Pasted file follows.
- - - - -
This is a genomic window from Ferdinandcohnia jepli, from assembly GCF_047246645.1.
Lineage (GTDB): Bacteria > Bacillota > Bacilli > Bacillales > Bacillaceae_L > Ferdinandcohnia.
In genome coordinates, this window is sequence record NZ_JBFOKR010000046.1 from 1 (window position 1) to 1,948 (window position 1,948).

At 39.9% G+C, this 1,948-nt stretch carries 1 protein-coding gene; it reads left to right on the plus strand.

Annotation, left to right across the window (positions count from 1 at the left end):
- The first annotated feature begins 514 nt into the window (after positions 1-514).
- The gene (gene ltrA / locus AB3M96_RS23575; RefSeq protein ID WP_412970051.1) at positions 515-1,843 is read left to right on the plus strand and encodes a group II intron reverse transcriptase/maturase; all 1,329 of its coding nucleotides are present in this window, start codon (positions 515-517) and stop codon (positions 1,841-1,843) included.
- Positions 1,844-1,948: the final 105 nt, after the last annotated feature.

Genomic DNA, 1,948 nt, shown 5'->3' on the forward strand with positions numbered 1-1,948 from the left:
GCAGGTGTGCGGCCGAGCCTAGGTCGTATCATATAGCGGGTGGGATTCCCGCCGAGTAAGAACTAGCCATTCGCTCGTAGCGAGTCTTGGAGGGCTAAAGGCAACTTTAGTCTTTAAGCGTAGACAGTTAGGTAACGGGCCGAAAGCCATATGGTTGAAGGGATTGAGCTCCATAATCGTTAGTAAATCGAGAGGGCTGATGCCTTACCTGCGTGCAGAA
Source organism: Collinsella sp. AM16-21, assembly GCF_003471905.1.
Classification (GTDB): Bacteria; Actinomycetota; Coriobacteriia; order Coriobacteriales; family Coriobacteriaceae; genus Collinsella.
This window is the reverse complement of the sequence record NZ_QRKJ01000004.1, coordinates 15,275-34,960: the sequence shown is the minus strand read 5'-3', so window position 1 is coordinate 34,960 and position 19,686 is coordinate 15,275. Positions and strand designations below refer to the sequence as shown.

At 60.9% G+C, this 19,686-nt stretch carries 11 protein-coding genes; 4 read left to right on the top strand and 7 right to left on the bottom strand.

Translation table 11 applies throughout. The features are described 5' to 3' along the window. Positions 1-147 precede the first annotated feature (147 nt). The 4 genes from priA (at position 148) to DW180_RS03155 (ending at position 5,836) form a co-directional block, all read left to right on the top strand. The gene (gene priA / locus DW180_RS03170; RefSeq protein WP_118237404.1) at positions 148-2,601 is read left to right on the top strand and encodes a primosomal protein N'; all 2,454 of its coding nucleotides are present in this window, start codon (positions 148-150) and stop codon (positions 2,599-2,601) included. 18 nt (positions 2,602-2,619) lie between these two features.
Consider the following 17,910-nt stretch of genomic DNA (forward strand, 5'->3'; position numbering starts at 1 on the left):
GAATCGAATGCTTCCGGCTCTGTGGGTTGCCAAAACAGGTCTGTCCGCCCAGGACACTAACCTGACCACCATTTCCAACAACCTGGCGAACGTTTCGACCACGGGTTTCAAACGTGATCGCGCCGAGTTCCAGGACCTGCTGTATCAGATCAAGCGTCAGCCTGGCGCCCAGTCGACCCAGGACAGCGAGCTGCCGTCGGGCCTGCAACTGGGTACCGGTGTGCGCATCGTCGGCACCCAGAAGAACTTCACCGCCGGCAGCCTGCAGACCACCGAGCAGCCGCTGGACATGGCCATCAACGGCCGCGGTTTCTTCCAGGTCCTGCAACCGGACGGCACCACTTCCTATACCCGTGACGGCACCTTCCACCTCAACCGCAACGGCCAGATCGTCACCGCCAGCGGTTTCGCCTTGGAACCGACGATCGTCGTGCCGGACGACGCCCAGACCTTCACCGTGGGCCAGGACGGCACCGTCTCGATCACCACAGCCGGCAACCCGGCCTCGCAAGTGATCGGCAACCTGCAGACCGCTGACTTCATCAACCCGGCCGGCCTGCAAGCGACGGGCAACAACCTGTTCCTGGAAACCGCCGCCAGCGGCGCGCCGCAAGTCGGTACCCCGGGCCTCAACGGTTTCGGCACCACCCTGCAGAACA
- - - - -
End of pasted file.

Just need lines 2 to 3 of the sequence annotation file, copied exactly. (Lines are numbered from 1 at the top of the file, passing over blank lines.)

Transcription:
Lineage (GTDB): Bacteria > Bacillota > Bacilli > Bacillales > Bacillaceae_L > Ferdinandcohnia.
In genome coordinates, this window is sequence record NZ_JBFOKR010000046.1 from 1 (window position 1) to 1,948 (window position 1,948).